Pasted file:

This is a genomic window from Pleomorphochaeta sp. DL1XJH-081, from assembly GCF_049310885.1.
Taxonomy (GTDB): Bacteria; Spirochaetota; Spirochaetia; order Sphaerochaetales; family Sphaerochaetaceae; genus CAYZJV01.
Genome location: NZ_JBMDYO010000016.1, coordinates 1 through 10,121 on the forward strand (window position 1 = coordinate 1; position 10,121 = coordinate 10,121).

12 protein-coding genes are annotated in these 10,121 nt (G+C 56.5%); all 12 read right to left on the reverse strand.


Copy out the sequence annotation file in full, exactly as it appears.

This is a genomic window from Pleomorphochaeta sp. DL1XJH-081, from assembly GCF_049310885.1.
Taxonomy (GTDB): Bacteria; Spirochaetota; Spirochaetia; order Sphaerochaetales; family Sphaerochaetaceae; genus CAYZJV01.
Genome location: NZ_JBMDYO010000016.1, coordinates 1 through 10,121 on the forward strand (window position 1 = coordinate 1; position 10,121 = coordinate 10,121).

12 protein-coding genes are annotated in these 10,121 nt (G+C 56.5%); all 12 read right to left on the reverse strand.